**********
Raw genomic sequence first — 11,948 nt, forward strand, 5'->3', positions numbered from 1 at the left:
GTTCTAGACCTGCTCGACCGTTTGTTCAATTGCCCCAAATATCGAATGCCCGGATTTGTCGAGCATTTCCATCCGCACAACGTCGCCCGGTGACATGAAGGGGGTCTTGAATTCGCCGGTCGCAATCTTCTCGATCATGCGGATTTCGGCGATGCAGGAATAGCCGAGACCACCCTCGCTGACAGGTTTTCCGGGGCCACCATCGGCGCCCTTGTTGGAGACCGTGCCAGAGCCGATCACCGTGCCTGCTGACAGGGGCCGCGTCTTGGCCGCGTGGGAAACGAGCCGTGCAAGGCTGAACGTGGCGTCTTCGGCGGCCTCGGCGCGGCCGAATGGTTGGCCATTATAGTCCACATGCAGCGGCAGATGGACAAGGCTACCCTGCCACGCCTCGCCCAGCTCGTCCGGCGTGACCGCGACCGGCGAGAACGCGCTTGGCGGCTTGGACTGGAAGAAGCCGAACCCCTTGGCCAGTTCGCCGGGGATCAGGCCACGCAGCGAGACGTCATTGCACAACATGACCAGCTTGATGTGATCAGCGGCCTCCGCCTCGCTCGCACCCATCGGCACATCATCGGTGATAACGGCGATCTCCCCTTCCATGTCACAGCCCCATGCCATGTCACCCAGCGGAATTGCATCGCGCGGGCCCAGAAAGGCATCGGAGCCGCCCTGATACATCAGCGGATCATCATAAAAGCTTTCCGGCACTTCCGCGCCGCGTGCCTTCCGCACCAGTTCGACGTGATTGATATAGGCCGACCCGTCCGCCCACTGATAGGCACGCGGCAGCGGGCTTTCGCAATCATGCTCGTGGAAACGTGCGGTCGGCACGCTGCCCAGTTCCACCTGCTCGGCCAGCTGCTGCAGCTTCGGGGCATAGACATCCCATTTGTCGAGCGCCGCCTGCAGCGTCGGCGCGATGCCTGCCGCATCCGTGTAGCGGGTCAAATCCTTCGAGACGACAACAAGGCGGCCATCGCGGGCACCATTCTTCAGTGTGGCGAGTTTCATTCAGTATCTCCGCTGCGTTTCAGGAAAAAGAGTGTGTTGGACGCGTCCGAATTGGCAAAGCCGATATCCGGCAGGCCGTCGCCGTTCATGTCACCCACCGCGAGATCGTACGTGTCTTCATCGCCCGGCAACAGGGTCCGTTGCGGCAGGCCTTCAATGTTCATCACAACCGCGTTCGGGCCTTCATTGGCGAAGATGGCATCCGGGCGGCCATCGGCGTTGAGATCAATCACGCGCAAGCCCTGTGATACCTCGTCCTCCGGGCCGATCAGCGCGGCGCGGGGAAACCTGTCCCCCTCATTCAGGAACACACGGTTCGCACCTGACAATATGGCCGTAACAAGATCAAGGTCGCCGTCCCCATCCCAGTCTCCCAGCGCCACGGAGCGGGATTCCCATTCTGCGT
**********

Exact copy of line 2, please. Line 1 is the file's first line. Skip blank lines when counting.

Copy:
GTTCTAGACCTGCTCGACCGTTTGTTCAATTGCCCCAAATATCGAATGCCCGGATTTGTCGAGCATTTCCATCCGCACAACGTCGCCCGGTGACATGAAGGGGGTCTTGAATTCGCCGGTCGCAATCTTCTCGATCATGCGGATTTCGGCGATGCAGGAATAGCCGAGACCACCCTCGCTGACAGGTTTTCCGGGGCCACCATCGGCGCCCTTGTTGGAGACCGTGCCAGAGCCGATCACCGTGCCTGCTGACAGGGGCCGCGTCTTGGCCGCGTGGGAAACGAGCCGTGCAAGGCTGAACGTGGCGTCTTCGGCGGCCTCGGCGCGGCCGAATGGTTGGCCATTATAGTCCACATGCAGCGGCAGATGGACAAGGCTACCCTGCCACGCCTCGCCCAGCTCGTCCGGCGTGACCGCGACCGGCGAGAACGCGCTTGGCGGCTTGGACTGGAAGAAGCCGAACCCCTTGGCCAGTTCGCCGGGGATCAGGCCACGCAGCGAGACGTCATTGCACAACATGACCAGCTTGATGTGATCAGCGGCCTCCGCCTCGCTCGCACCCATCGGCACATCATCGGTGATAACGGCGATCTCCCCTTCCATGTCACAGCCCCATGCCATGTCACCCAGCGGAATTGCATCGCGCGGGCCCAGAAAGGCATCGGAGCCGCCCTGATACATCAGCGGATCATCATAAAAGCTTTCCGGCACTTCCGCGCCGCGTGCCTTCCGCACCAGTTCGACGTGATTGATATAGGCCGACCCGTCCGCCCACTGATAGGCACGCGGCAGCGGGCTTTCGCAATCATGCTCGTGGAAACGTGCGGTCGGCACGCTGCCCAGTTCCACCTGCTCGGCCAGCTGCTGCAGCTTCGGGGCATAGACATCCCATTTGTCGAGCGCCGCCTGCAGCGTCGGCGCGATGCCTGCCGCATCCGTGTAGCGGGTCAAATCCTTCGAGACGACAACAAGGCGGCCATCGCGGGCACCATTCTTCAGTGTGGCGAGTTTCATTCAGTATCTCCGCTGCGTTTCAGGAAAAAGAGTGTGTTGGACGCGTCCGAATTGGCAAAGCCGATATCCGGCAGGCCGTCGCCGTTCATGTCACCCACCGCGAGATCGTACGTGTCTTCATCGCCCGGCAACAGGGTCCGTTGCGGCAGGCCTTCAATGTTCATCACAACCGCGTTCGGGCCTTCATTGGCGAAGATGGCATCCGGGCGGCCATCGGCGTTGAGATCAATCACGCGCAAGCCCTGTGATACCTCGTCCTCCGGGCCGATCAGCGCGGCGCGGGGAAACCTGTCCCCCTCATTCAGGAACACACGGTTCGCACCTGACAATATGGCCGTAACAAGATCAAGGTCGCCGTCCCCATCCCAGTCTCCCAGCGCCACGGAGCGGGATTCCCATTCTGCGT